In some sense of basic book-keeping we humans seem to want to balance debt with equity, or to somehow balance liabilities with assets, so as to engineer some sort of balance sheet equilibrium.
And yet, we have over the years evolved into a curiously oxymoronic international financial and monetary system whereby debt represents both assets and liabilities.
We could call performing debt an asset, and non-performing debt a liability (from a "balancing" standpoint) and yet when systemically important debt fails, we simply print up more debt to cover it. Our valuation system, our bookkeeping rules and all the fiat money units on planet earth which we use to account for it are based upon debt. And yet we rail at the growth of debt. Here is wisdom:
Imagine the repayment of all the debt in the world. This would mean that not one piece of “paper money” would continue to circulate in the economic system. - Claudio GrassNow THAT my friends, would be a deflationary nightmare that no central banker could endure.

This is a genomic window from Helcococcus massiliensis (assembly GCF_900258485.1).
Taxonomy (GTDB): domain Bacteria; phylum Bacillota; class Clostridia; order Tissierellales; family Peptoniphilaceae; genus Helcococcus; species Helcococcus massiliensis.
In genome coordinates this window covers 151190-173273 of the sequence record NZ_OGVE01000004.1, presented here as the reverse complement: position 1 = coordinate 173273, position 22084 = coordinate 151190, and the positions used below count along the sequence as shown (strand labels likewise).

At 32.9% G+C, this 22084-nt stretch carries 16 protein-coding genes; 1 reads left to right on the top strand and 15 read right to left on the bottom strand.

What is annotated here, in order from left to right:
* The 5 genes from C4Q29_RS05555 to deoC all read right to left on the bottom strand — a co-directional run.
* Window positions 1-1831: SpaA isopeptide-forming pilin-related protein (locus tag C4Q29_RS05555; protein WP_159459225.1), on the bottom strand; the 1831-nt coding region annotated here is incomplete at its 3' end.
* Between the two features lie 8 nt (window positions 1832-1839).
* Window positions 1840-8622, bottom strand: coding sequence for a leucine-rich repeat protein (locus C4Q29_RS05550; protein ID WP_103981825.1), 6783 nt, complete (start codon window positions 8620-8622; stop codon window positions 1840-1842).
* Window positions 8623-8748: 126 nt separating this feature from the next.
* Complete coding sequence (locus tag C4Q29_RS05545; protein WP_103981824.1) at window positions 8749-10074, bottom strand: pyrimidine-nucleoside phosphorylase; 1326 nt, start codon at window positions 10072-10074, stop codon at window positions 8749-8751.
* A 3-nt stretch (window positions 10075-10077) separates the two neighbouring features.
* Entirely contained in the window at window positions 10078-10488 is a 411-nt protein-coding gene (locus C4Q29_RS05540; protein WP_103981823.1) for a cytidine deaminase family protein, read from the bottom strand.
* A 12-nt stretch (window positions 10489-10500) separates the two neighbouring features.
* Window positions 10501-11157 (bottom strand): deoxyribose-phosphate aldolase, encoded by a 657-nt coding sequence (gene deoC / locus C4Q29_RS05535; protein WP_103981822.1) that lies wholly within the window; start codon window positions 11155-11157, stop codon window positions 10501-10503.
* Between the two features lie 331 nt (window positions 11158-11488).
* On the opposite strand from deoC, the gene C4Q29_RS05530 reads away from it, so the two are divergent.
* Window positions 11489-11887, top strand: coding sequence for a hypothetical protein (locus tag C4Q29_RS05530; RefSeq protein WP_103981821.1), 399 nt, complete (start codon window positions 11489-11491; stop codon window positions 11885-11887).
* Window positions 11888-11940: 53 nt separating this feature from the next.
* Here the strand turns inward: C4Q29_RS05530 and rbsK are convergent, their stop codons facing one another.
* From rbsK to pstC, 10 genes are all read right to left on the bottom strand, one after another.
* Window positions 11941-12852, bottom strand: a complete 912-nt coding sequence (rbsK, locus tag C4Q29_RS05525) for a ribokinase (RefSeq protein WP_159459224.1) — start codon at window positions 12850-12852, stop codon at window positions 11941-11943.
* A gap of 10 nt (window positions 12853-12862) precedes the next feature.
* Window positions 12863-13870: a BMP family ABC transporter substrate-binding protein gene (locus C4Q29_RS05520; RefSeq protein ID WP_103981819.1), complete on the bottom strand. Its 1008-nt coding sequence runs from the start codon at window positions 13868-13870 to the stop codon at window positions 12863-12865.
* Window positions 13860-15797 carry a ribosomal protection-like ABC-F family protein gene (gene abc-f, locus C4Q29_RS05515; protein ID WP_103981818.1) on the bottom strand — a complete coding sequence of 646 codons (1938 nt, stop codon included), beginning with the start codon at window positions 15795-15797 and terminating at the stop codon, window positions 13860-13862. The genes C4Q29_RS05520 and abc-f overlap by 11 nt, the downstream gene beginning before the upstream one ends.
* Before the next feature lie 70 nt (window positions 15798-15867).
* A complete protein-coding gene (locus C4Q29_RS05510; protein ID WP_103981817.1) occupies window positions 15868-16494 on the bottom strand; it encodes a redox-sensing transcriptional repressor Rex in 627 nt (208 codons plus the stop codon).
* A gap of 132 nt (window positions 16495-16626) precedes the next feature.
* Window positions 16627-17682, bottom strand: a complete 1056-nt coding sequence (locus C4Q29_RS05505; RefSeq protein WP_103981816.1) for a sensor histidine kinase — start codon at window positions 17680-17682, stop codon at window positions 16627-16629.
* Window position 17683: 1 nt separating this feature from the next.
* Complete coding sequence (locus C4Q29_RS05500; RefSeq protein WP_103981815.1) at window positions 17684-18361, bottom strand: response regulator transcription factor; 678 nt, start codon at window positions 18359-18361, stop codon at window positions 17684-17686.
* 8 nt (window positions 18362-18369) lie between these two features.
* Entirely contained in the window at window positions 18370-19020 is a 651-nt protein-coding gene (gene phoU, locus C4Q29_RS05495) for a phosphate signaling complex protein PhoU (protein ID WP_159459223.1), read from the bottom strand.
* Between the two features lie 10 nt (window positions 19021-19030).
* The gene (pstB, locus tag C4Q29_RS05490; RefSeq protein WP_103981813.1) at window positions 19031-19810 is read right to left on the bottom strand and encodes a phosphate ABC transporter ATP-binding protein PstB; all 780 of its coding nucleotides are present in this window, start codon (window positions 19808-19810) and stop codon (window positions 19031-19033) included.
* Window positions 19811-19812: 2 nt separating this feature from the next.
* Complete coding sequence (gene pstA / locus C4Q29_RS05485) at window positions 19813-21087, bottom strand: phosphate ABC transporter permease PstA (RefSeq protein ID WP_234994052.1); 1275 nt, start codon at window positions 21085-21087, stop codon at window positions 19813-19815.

As long as we continue to live in this Keynesian mass hallucination by which debt is used to satisfy debt, how can we ever expect debt to do anything but grow?
And when we repay consumption debt with debt based money both at home and abroad, and then reflect upon this uncontrollable growth of debt as something that can be managed or controlled. it is as if logic has either escaped the confines of reality, or our reality has taken on a cultural memory dimension that we cling to, while our reality escapes to the delusions of madmen.
Yes, we do remember a time when money had intrinsic, measurable, tangible value ... as gold and silver coin in hand. We can even remember a time when paper notes were redeemable for same, at parity. And yet, as we escaped into this realm of money backed only by future promises, we still held that it's value was tangible, and could balance debt.
Even when the AAA rated future promises failed, spectacularly so in 2008, we still clung to some distant memory that money could balance debt, because we just printed more of it, to enforce its performance by decree.
And still we fail to see the double standard of debt based money. Ruling class debts are always simply declared paid (through whatever issuance is required) while the debts of the little people are paid in full with their possessions (until they have none, and are put to work producing other people's possessions without wage).
This cycle of predation and opportunism continues unabated, generation after generation, until we come to today's era of unprecedented wealth inequality.
And the lure of easy money erases the cultural memory of a system designed to keep the royals in power, and the serfs in shackles just long enough for us to be surprised by how it GROWS.